A bird flies over E1 in the West Bank, December 6, 2012.
Baz Ratner / Courtesy Reuters

These days, Israeli Prime Minister Benjamin Netanyahu is facing strong criticism from an unlikely corner. In a private meeting this past May, the leaders of several settlements accused him of stymieing the settlement enterprise. His response, that Israel had to “consider international constraints," was not well received.

Soon after the meeting, on May 29, Israel's Central Bureau of Statistics issued a report that supported the settlers' claims. In the first quarter of 2014, the bureau reported, the Israeli government had approved only 232 residential units for construction in the area that Israelis commonly call Judea and Samaria and most people know as the West Bank. That rate is roughly half that of the last decade, which saw an average of 1,687 units built each year. And given that existing settlements currently house roughly 350,000 Israeli citizens -- who have an annual birthrate of about four percent -- this slower rate of construction can hardly sustain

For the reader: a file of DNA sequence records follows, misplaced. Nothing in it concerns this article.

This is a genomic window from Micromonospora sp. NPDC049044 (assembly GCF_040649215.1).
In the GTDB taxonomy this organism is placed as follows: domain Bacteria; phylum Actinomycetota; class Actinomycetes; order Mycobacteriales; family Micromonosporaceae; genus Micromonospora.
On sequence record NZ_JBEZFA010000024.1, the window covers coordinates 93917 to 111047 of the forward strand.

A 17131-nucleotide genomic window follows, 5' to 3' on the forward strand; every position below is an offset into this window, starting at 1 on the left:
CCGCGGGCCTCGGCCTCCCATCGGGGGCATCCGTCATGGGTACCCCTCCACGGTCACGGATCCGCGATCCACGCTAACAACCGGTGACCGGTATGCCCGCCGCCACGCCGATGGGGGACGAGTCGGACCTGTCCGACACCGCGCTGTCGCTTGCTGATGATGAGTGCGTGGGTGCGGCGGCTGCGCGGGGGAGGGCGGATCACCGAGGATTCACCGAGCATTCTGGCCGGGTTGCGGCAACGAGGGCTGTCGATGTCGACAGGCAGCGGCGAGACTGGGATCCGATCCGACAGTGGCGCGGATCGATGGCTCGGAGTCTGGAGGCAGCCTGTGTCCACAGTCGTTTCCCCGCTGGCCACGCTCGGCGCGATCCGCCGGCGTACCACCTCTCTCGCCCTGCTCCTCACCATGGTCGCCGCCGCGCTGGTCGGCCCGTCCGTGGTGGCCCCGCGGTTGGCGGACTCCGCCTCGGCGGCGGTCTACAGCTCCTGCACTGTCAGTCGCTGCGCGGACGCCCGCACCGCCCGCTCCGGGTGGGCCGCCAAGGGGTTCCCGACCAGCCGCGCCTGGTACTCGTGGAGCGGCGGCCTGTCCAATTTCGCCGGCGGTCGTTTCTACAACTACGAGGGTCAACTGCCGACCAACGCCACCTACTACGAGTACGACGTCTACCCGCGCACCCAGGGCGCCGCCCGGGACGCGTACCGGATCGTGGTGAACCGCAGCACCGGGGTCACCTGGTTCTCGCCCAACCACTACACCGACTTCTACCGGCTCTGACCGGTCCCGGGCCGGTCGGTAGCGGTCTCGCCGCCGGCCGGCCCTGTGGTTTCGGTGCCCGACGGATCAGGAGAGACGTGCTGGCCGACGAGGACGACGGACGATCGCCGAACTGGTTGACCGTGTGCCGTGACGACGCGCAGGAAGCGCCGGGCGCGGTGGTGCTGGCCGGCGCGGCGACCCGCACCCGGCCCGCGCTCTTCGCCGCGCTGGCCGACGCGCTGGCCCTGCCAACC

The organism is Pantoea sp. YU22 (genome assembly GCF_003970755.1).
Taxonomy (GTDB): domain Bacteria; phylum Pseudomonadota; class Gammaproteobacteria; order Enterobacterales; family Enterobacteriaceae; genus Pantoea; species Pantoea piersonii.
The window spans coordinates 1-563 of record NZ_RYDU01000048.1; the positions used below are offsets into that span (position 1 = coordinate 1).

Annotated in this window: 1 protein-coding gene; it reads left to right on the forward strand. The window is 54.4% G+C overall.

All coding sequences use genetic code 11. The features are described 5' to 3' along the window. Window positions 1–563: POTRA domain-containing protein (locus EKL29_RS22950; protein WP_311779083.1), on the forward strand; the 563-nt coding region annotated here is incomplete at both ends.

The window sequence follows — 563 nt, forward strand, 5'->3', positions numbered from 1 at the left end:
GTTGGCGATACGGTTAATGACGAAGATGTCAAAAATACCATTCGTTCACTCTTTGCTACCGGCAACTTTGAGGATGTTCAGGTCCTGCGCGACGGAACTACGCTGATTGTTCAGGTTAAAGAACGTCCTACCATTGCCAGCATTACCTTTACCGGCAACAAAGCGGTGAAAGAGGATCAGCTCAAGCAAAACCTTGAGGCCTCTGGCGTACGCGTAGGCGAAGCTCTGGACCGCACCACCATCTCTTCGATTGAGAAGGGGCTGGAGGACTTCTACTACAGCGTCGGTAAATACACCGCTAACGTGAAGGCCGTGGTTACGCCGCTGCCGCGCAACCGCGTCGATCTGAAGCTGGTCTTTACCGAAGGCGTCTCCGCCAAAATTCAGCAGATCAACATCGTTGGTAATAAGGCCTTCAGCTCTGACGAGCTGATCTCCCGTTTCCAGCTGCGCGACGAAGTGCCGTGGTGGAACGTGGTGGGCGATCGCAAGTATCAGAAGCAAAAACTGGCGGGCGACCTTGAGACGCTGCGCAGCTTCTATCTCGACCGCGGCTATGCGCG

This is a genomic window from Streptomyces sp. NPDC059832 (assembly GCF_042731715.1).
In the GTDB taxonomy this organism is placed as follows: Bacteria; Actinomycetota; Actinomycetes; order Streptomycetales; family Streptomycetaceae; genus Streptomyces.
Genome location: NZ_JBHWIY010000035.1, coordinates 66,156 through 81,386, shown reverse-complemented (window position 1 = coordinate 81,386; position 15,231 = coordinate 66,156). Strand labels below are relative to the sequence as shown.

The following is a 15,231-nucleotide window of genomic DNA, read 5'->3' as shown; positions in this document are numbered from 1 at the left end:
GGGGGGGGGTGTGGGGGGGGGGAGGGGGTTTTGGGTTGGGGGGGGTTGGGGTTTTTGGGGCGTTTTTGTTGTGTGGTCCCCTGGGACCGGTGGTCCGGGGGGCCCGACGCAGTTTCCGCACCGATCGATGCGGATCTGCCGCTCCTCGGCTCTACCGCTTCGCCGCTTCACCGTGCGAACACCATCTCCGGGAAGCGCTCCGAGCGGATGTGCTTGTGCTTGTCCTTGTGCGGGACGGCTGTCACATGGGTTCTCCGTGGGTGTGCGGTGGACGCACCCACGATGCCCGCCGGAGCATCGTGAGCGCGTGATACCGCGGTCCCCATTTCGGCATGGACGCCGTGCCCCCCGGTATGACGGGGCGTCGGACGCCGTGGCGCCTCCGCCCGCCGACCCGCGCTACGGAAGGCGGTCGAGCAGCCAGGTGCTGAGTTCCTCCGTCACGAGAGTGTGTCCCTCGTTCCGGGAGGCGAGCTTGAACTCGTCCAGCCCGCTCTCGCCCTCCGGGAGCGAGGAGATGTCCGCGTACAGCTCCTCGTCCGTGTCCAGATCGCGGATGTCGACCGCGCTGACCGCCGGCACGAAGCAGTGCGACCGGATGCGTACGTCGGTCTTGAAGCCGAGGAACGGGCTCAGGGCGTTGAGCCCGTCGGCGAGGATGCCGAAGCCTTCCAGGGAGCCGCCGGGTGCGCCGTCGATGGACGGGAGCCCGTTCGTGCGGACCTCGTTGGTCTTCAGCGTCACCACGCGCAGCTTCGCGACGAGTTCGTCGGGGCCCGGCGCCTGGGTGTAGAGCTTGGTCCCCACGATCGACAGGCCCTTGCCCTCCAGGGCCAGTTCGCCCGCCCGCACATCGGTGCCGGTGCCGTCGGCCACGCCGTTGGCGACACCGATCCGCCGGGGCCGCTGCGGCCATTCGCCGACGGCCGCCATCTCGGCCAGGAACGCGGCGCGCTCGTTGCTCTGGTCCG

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  • ELLIOTT ABRAMS is a senior fellow in Middle Eastern studies at the Council on Foreign Relations and a former U.S. deputy national security adviser. URI SADOT is a research associate in Middle Eastern studies at the Council on Foreign Relations. 
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